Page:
5. Revisit old or unposted work

An idea that didn’t work in the past may be perfect for a current project. Recycling old, unpublished work is a quick way to hit your mark.

Marc Johns: “I get my ideas from everything and everywhere. I carry a small sketchbook and a pen with me at all times, so that whenever an idea comes to mind I can get it on paper. I might be in a lineup at a coffee shop, on the bus, watching TV, or putting the kids to sleep. I’ll overhear a conversation, see some quirky signage, spot an interesting pattern, or think of an odd combination of objects and I’ll pull out a sketchbook and get the idea down on paper. Sometimes an idea for a drawing shows up in my head all ready to go. Other times it’s just a single word, sometimes an object, a layout, which I come back to later to flesh out into something more complete.”

6. Don’t give up at first mental block

Luke Gram: “Persistence leads to practice. Practice leads to success. Even when I was in places where I didn’t have a camera and couldn’t find inspiration for photos–such as when I worked in the oil refineries–I practiced my eye, using my fingers to frame little mini pictures of my day, snapping them as I worked.

Persistence makes the process become part of your day-to-day–part of your life, which is what I can say has brought me to where I am. I’m not the most amazing photographer. I’ve never had a breakthrough discovery, and my success has not been swift. But by continually practicing, uploading, and sharing for the sake of sharing, I’ve accumulated my following, fans and customers on Society6.”



A post shared by Luke Gram (@lukegram) on


Camille Chew: “Work towards being regularly productive, but also know when to give yourself a break. If I’ve been working so much that I start getting very easily distracted and no longer feel motivated or am enjoying myself at all, I will give myself a break; just a day to be lazy, relax, and recharge so I can get back to work refreshed.”

7. Get offline

Unplugging is as easy as logging out. Studies show taking a break from social media increases creativity and boosts your mood. That includes Facebook, Instagram and any other ties to the world on the other side of your phone. Even if you can’t do it for long, find moments to be present in the real world. You’ll find proximity to something real can enhance your connection to ideas more meaningfully than what you get from a computer screen.

Monika Strigel: “Mostly it helps to get outside, take a walk, watch a movie, read a book. Or it helps to get 100% offline for a few days (no, don’t check your Facebook) and do something with your hands. Like gardening, crafting, remodelling your home, decluttering, cleaning up your workspace.”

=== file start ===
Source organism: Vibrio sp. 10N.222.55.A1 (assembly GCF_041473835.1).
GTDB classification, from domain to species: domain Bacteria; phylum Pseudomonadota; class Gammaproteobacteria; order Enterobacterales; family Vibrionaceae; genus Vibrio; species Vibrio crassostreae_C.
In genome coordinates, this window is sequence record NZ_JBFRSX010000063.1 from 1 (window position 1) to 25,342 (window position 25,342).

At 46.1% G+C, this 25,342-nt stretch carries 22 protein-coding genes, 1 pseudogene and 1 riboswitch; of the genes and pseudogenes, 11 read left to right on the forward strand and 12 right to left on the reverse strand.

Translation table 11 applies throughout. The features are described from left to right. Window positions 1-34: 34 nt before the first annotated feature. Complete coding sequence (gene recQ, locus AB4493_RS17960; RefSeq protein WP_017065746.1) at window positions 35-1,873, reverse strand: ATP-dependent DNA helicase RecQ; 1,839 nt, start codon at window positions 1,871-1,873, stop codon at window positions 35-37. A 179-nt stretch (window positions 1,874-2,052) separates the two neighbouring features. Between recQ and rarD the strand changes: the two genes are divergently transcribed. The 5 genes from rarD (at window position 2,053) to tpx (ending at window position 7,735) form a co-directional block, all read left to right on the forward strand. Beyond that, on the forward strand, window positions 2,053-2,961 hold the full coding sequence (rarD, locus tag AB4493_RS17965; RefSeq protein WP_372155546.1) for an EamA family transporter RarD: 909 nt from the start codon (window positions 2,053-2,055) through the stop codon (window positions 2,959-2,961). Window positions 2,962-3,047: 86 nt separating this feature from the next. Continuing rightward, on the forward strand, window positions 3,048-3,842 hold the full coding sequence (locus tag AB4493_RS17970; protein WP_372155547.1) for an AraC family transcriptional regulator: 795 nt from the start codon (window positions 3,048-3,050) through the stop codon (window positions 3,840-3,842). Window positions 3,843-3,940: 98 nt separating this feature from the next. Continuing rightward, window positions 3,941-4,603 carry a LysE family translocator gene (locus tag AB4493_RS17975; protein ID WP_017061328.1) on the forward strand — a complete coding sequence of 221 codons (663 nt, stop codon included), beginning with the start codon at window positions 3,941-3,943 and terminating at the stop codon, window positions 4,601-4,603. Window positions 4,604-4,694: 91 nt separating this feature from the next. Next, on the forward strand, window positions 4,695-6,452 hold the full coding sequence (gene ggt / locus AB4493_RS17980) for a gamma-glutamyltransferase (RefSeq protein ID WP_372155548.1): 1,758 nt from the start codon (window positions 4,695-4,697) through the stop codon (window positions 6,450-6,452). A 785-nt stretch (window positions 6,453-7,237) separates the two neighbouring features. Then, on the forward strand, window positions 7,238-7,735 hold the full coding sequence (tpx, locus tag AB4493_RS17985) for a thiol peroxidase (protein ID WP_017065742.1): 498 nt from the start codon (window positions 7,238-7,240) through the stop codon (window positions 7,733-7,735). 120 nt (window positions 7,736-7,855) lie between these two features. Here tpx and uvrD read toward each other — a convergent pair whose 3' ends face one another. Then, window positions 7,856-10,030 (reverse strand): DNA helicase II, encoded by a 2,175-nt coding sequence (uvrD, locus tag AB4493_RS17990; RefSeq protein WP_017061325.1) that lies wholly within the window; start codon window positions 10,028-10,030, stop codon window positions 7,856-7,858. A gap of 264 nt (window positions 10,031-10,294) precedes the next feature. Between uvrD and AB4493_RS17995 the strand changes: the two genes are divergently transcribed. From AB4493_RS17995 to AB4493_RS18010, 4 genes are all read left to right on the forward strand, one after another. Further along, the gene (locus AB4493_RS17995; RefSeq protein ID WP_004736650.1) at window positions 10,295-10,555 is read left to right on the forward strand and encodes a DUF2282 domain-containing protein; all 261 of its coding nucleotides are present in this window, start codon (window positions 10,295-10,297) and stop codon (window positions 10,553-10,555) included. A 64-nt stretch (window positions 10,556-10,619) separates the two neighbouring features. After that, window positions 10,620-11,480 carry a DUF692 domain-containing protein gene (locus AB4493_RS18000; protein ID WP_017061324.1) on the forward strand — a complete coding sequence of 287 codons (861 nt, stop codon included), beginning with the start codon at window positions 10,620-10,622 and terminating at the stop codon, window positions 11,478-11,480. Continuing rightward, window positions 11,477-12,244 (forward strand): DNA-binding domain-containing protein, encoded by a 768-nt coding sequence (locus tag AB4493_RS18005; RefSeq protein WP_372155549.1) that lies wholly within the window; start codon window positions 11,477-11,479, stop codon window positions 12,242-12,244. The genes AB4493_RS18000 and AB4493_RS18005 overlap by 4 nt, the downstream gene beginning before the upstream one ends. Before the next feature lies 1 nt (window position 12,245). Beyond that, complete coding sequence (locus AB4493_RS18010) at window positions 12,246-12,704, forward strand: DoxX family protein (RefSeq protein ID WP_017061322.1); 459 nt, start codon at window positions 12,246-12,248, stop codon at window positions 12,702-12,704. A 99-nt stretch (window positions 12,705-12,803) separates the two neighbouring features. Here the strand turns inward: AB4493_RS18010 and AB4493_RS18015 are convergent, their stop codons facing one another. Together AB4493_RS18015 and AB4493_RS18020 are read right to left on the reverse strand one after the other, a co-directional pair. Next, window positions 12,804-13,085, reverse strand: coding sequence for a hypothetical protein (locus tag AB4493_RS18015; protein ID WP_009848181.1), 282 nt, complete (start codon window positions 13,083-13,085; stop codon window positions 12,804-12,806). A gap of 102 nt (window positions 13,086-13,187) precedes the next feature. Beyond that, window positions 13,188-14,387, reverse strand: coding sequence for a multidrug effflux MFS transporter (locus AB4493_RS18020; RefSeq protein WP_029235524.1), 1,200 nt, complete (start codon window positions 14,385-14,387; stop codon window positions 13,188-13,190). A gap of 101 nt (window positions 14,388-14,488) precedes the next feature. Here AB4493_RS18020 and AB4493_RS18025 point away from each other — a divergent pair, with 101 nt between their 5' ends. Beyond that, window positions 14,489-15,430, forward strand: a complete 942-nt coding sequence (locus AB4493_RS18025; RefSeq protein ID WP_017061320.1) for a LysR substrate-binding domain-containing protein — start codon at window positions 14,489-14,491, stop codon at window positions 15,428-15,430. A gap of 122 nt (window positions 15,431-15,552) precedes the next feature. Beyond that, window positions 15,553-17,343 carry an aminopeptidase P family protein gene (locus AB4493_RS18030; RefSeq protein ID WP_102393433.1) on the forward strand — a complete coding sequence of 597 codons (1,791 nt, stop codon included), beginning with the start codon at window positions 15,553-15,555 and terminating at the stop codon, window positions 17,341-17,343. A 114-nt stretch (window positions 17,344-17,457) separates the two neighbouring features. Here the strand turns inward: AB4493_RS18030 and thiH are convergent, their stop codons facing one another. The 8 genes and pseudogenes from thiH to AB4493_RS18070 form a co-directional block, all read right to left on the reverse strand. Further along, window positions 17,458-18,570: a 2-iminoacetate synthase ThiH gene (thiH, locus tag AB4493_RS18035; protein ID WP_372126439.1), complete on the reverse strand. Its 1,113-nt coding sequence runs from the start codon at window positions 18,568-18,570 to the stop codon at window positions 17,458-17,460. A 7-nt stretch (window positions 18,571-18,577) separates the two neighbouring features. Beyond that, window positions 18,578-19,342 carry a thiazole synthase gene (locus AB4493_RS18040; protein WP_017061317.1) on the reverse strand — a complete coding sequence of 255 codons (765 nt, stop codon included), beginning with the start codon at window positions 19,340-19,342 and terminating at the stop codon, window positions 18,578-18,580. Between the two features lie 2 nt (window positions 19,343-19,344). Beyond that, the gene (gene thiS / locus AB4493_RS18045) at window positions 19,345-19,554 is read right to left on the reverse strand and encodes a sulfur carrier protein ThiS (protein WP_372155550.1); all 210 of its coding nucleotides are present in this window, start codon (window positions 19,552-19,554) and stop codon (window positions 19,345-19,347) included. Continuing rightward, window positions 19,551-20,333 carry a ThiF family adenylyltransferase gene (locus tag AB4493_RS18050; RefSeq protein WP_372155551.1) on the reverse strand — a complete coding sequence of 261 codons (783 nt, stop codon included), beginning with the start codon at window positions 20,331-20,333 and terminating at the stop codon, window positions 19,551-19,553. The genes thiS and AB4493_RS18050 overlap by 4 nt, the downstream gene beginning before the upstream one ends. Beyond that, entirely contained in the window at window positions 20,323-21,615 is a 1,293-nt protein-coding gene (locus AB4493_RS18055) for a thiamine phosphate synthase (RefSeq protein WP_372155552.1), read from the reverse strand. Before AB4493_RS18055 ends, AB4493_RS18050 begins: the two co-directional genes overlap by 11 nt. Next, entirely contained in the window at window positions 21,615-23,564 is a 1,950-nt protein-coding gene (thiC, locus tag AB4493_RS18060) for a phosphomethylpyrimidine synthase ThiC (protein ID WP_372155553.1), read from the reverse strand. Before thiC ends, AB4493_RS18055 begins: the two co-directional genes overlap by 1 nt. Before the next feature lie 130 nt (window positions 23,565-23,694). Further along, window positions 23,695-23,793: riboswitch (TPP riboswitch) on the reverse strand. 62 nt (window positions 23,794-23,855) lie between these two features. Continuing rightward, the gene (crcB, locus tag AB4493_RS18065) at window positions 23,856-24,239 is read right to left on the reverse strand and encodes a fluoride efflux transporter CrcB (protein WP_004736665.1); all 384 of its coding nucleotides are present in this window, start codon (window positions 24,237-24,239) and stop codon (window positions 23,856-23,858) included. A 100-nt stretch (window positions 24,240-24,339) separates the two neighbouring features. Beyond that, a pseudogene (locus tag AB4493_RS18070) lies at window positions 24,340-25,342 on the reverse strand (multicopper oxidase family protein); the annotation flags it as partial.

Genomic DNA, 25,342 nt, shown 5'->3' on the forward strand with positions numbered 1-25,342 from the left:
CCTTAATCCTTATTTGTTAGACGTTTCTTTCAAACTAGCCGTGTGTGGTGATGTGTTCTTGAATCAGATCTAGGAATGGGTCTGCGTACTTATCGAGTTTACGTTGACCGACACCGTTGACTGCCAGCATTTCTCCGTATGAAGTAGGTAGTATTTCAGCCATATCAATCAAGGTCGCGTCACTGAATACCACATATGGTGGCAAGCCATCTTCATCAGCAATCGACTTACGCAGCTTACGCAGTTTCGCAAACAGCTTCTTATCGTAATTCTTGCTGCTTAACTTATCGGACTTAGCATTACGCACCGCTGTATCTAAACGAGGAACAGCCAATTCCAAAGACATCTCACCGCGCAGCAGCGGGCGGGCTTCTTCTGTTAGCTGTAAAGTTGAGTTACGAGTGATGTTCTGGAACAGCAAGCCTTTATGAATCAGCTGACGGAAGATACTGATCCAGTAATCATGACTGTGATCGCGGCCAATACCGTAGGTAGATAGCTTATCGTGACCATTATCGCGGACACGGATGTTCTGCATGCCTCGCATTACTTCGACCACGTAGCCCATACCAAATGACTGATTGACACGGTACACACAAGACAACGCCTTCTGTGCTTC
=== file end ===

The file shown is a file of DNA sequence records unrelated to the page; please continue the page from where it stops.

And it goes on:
A day (or two) off never hurt anyone. I mean, people have been doing it for millennia before the internet. Relaxing is just as important as the grind.

Cat Coquillete: “When I need to get inspired, I close my laptop and go outside. Thanks to earning passive income through sites like Society6, I’m able to live wherever I choose. I’m currently living in Chiang Mai, Thailand and the city is loaded with creative inspiration: art galleries, markets, temples, and boutique shops. I can also hop on my bike and be in the mountains in a half hour. There, I find inspiration through nature. I take my camera and shoot things that I find interesting and paint them later.”

Talk about the perfect “office”. ??? I love discovering new nook & cranny coffee shops in this gorgeous city. ☕️? I see more leafy green watercolor paintings in my future. ? Love ya, Thailand. #InspirationDaily — • • • @matadornetwork * @beautifuldestinations * @bbc_travel * @worldnomads * @cntraveler * @thewanderlusty * @worldplaces @theglobewanderer * @fodorstravel * @wearetravelladies * @darlingescapes * @visualsoflife * @worldplaces * @passionpassport * @coffeeshopsoftheworld — #travel #passionpassport #visualsoflife #dametraveler #digitalnomad #letsgosomewhere #nomad #exploretocreate #expatlife #lovetheworld #getaway #bonvoyage #wanderlust #travelphotography #lifeisajourney #darlingescapes #goodnight #visitseoul #travelstoke #beautifuldestinations #bbctravel #worldnomads #iamatraveler #thewanderlusty #tlpicks #worldplaces #theglobewanderer #fodorsonthego #wearetravelladies

A post shared by CatCoq ✻ Cat Coquillette (@catcoq) on


Among the most important ways you can find inspiration, getting away from your computer to pay attention to details around us just might be the best. Everything we create in art is derivative of the real world–so go out and find excuses to excite your senses. And if you’re really committed to getting inspired from the indoors, make good use of the internet, tv, music and movies. Each one of those is a rabbit hole, even when you think you’ve tapped all the inspiration you can.

Featured Image by Cat Coquillette

NEXT: Balancing Creative Time With Building A Business

PREVIOUS: Getting Good Press For Yourself (Chapter 4 Overview)

Ben Renschen


Formerly: Artist Development Manager at Society6